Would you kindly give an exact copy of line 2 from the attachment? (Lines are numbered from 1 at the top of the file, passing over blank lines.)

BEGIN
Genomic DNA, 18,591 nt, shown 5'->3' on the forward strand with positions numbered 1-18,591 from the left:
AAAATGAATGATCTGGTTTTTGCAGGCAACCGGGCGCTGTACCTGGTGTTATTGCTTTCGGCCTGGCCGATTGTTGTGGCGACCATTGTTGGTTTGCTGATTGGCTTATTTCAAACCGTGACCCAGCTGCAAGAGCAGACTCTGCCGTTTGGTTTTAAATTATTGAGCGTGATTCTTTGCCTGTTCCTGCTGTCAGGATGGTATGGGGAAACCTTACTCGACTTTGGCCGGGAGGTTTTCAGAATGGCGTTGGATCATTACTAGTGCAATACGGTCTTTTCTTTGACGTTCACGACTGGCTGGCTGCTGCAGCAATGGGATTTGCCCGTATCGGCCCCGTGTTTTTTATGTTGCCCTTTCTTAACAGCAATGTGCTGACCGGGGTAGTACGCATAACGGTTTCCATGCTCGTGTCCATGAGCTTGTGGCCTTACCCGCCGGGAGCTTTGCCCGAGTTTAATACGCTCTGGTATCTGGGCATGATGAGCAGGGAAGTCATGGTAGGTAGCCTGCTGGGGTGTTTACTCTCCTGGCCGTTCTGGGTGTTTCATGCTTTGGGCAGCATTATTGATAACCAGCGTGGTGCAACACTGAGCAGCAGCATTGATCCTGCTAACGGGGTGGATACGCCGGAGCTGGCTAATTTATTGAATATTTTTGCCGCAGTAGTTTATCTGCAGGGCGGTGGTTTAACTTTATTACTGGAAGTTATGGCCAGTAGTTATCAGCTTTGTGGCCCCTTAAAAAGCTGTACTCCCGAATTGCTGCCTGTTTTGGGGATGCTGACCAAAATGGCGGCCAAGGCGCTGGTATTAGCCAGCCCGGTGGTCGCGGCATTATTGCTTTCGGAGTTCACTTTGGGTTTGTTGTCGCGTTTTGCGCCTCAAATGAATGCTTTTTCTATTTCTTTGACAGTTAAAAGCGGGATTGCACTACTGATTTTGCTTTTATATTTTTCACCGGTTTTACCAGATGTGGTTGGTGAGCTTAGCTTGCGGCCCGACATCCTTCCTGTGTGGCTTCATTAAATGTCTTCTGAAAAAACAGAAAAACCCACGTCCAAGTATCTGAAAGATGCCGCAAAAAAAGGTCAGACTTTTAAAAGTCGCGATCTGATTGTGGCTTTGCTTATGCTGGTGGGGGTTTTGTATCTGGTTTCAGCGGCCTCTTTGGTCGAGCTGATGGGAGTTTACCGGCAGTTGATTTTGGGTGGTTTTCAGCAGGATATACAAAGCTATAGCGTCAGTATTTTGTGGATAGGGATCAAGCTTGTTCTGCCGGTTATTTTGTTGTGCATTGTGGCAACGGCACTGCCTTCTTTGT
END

AAAATGAATGATCTGGTTTTTGCAGGCAACCGGGCGCTGTACCTGGTGTTATTGCTTTCGGCCTGGCCGATTGTTGTGGCGACCATTGTTGGTTTGCTGATTGGCTTATTTCAAACCGTGACCCAGCTGCAAGAGCAGACTCTGCCGTTTGGTTTTAAATTATTGAGCGTGATTCTTTGCCTGTTCCTGCTGTCAGGATGGTATGGGGAAACCTTACTCGACTTTGGCCGGGAGGTTTTCAGAATGGCGTTGGATCATTACTAGTGCAATACGGTCTTTTCTTTGACGTTCACGACTGGCTGGCTGCTGCAGCAATGGGATTTGCCCGTATCGGCCCCGTGTTTTTTATGTTGCCCTTTCTTAACAGCAATGTGCTGACCGGGGTAGTACGCATAACGGTTTCCATGCTCGTGTCCATGAGCTTGTGGCCTTACCCGCCGGGAGCTTTGCCCGAGTTTAATACGCTCTGGTATCTGGGCATGATGAGCAGGGAAGTCATGGTAGGTAGCCTGCTGGGGTGTTTACTCTCCTGGCCGTTCTGGGTGTTTCATGCTTTGGGCAGCATTATTGATAACCAGCGTGGTGCAACACTGAGCAGCAGCATTGATCCTGCTAACGGGGTGGATACGCCGGAGCTGGCTAATTTATTGAATATTTTTGCCGCAGTAGTTTATCTGCAGGGCGGTGGTTTAACTTTATTACTGGAAGTTATGGCCAGTAGTTATCAGCTTTGTGGCCCCTTAAAAAGCTGTACTCCCGAATTGCTGCCTGTTTTGGGGATGCTGACCAAAATGGCGGCCAAGGCGCTGGTATTAGCCAGCCCGGTGGTCGCGGCATTATTGCTTTCGGAGTTCACTTTGGGTTTGTTGTCGCGTTTTGCGCCTCAAATGAATGCTTTTTCTATTTCTTTGACAGTTAAAAGCGGGATTGCACTACTGATTTTGCTTTTATATTTTTCACCGGTTTTACCAGATGTGGTTGGTGAGCTTAGCTTGCGGCCCGACATCCTTCCTGTGTGGCTTCATTAAATGTCTTCTGAAAAAACAGAAAAACCCACGTCCAAGTATCTGAAAGATGCCGCAAAAAAAGGTCAGACTTTTAAAAGTCGCGATCTGATTGTGGCTTTGCTTATGCTGGTGGGGGTTTTGTATCTGGTTTCAGCGGCCTCTTTGGTCGAGCTGATGGGAGTTTACCGGCAGTTGATTTTGGGTGGTTTTCAGCAGGATATACAAAGCTATAGCGTCAGTATTTTGTGGATAGGGATCAAGCTTGTTCTGCCGGTTATTTTGTTGTGCATTGTGGCAACGGCACTGCCTTCTTTGT